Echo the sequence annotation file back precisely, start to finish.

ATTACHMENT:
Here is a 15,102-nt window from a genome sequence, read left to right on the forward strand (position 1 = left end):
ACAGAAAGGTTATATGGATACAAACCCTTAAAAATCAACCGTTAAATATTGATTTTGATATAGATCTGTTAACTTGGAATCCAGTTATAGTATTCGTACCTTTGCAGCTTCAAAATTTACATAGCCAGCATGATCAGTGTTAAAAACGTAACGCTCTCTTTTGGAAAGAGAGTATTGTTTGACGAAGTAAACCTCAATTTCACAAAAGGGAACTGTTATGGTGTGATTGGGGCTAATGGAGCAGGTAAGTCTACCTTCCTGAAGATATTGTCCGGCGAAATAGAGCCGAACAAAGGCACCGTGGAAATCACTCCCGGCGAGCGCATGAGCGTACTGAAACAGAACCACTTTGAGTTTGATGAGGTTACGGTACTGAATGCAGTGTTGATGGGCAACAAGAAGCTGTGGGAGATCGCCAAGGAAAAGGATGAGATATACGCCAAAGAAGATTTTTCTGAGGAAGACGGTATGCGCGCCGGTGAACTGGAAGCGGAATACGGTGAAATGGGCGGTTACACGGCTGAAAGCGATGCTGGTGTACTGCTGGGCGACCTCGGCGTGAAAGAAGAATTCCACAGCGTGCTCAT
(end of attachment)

Here is a 15,102-nt window from a genome sequence, read left to right on the forward strand (position 1 = left end):
ACAGAAAGGTTATATGGATACAAACCCTTAAAAATCAACCGTTAAATATTGATTTTGATATAGATCTGTTAACTTGGAATCCAGTTATAGTATTCGTACCTTTGCAGCTTCAAAATTTACATAGCCAGCATGATCAGTGTTAAAAACGTAACGCTCTCTTTTGGAAAGAGAGTATTGTTTGACGAAGTAAACCTCAATTTCACAAAAGGGAACTGTTATGGTGTGATTGGGGCTAATGGAGCAGGTAAGTCTACCTTCCTGAAGATATTGTCCGGCGAAATAGAGCCGAACAAAGGCACCGTGGAAATCACTCCCGGCGAGCGCATGAGCGTACTGAAACAGAACCACTTTGAGTTTGATGAGGTTACGGTACTGAATGCAGTGTTGATGGGCAACAAGAAGCTGTGGGAGATCGCCAAGGAAAAGGATGAGATATACGCCAAAGAAGATTTTTCTGAGGAAGACGGTATGCGCGCCGGTGAACTGGAAGCGGAATACGGTGAAATGGGCGGTTACACGGCTGAAAGCGATGCTGGTGTACTGCTGGGCGACCTCGGCGTGAAAGAAGAATTCCACAGCGTGCTCAT